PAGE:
Harvard-Yale match a ‘60s metaphor to 2014 politics

Review by M.V. Moorhead

So now we know—if
we care—that the
Seattle Seahawks
and the Denver Broncos
will face each other in
the Super Bowl on Feb.
2. I hope everybody
enjoys the day.
If, like me, you’re
mostly indifferent to
football, you’ll enjoy the
quiet streets, sparsely
populated movie theaters
and short waits at
restaurants.
If you’re a fan, you’ll
enjoy the festivity of
the day, the excitement
of the game and the
spectacle of the show.
You may also be one
of those who enjoy the
Super Bowl commercials,
little drills in corporate
ego that often showcase
dazzling skill in
compressed cinematic
narrative.
If, however, you
don’t care to watch the
game but would still like
to mark the occasion
with some footballthemed
entertainment,
let me offer a video
suggestion: the charming
documentary Harvard
Beats Yale 29-29.
Directed by Harvard
man and sometime
Michael Moore crony
Kevin Rafferty, the
film is an account of
a legendary game—
the legendary game,
basically—between the
two Ivy League football
squads that took place
on Nov. 23, 1968, and
ended, back when
American sporting
events still could, in a tie.
As the title, a
headline in the Harvard
Crimson, suggests,
Harvard regarded the
score as a victory, since
they were behind 29-13
at the half and were
the far less favored
and dominant team.
But Yale fell asleep
with their lead, and
let it dribble away in
a series of improbable
circumstances.
The film is—
probably by economic
necessity—austerely
structured. It’s just the
TV broadcast (greatly
abridged, of course) of
the game from Harvard
Stadium, intercut with
talking-head interview
footage with the players
from both teams, as
they are now—bemused,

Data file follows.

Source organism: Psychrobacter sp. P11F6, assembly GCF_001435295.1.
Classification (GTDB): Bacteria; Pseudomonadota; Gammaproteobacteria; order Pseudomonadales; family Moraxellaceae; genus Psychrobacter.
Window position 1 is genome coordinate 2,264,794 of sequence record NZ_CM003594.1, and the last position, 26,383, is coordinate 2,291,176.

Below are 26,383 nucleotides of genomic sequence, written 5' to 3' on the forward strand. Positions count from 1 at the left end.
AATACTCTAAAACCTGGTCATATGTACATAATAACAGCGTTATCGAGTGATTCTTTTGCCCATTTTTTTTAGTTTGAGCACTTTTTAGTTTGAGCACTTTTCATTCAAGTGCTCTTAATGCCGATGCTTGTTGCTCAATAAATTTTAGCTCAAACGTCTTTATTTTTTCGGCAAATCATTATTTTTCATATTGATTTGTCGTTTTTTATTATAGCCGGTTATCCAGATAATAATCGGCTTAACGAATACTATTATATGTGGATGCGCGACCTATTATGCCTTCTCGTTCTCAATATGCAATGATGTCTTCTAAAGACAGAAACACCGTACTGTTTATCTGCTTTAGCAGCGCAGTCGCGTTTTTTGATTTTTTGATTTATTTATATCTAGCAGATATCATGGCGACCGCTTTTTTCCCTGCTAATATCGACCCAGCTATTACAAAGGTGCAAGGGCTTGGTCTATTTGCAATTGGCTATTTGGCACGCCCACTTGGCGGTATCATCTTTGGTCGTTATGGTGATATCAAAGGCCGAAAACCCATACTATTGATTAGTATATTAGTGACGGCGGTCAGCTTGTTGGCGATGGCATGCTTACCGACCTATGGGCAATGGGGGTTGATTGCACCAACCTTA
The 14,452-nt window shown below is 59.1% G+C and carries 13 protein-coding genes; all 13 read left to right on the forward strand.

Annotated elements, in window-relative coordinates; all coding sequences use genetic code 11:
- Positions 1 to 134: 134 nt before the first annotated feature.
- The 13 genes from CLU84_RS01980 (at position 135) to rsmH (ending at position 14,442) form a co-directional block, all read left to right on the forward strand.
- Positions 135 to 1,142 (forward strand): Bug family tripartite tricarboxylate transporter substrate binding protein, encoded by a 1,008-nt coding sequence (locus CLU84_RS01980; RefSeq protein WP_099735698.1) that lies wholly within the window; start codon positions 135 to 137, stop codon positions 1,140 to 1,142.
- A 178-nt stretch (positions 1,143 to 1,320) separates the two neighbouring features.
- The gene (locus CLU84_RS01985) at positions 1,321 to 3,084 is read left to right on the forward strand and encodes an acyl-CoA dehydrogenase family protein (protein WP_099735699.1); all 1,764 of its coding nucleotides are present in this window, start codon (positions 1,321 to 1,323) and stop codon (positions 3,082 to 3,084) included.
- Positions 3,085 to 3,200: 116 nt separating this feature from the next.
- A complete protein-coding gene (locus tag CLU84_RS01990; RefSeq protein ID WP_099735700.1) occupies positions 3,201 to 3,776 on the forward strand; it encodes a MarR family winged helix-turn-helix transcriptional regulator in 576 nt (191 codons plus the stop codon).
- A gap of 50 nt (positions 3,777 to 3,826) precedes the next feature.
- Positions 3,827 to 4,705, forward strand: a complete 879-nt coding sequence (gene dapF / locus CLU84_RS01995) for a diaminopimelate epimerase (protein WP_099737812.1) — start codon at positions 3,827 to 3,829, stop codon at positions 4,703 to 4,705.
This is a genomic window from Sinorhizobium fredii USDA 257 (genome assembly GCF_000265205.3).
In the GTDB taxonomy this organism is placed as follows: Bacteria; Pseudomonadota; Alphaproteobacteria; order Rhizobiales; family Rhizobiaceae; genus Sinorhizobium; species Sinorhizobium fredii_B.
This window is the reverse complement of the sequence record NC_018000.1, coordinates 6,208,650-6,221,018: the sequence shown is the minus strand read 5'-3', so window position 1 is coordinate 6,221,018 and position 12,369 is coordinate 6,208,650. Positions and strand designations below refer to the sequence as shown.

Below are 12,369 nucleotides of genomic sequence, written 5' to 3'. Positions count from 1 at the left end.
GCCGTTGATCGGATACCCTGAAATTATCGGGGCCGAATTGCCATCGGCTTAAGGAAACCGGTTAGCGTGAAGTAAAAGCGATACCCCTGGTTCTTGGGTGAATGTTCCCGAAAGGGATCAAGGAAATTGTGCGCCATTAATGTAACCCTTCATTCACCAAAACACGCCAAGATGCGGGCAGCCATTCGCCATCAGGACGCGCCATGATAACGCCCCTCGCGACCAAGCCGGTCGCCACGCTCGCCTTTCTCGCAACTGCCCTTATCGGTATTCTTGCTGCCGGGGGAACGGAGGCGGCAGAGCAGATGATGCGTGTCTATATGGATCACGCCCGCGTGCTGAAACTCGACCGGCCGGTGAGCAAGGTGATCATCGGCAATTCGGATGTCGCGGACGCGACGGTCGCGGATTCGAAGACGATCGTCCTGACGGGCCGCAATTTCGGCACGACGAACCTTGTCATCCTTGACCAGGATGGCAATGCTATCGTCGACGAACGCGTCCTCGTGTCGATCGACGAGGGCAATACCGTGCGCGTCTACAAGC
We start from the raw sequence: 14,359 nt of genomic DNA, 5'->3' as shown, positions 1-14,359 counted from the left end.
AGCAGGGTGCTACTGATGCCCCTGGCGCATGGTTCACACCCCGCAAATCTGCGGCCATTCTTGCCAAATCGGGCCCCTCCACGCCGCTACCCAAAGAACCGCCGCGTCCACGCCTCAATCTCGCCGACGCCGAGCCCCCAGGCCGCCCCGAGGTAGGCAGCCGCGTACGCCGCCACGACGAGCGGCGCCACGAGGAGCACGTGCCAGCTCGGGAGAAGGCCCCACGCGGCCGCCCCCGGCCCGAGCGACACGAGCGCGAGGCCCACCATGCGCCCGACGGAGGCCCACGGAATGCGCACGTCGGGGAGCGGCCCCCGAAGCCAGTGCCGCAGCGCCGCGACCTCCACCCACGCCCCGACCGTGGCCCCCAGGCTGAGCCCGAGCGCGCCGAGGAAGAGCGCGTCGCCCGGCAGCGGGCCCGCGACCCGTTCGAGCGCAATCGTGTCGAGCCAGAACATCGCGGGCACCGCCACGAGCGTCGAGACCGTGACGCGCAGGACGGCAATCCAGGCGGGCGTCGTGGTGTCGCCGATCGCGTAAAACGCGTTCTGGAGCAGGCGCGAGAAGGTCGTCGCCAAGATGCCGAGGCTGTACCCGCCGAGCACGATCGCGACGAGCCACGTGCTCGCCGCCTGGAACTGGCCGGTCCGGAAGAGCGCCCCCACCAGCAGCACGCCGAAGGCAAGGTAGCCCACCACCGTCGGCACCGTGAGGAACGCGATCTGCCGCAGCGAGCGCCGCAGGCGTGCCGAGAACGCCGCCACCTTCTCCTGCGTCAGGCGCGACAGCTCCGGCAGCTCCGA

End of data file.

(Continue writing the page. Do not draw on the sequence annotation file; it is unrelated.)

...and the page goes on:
wryly wistful middleaged
guys.
Among them is
Tommy Lee Jones, an
offensive tackle on the
Harvard team, who
seems particularly
addled, but manages to
get out the tale of how
his Harvard roomie Al
Gore figured out how to
play “Dixie” on an early
touch-tone phone.
The movie has a sly
undercurrent of sociopolitical
observation—if
it was overt rather than
sly, it would wreck the
movie—about that fabled
American tribe, The
Elite. HBY29-29 hints
that there are at least
two academic Elites—
the sensitive peacenikprotester
Hahvahd of
Tommy Lee Jones and
Al Gore, and the more
macho and puritanical
Yale of William F.
Buckley and George W.
Bush.
The former
sensibility is particularly
embodied here by
Yale linebacker Mike
Bouscaren, who comes
across like Buckley’s jugeared,
reptilian younger
brother, and who seems
to take an odd and
somehow endearing glee
in painting himself as a
dirty-playing scoundrel,
though Rafferty
demonstrates, through
an ironically JFK-like
breakdown of game
footage, that Bouscaren
is either exaggerating or
misremembering.
Somehow the real
metaphorical political
resonance of this game,
having cast Harvard as
the Left and Yale as the
Right, is that it was a tie.
As we know all
too well in recent
years, sometimes a tie,
in politics, can mean
intractable gridlock.
But sometimes a
tie means simply that
neither side grows
too powerful, and
compromise becomes
inevitable.
That’s the win,
for America, that my
moderate soul hopes for.

Posted by on Jan 23 2014. Filed under Entertainment. You can follow any responses to this entry through the RSS 2.0. You can leave a response or trackback to this entry

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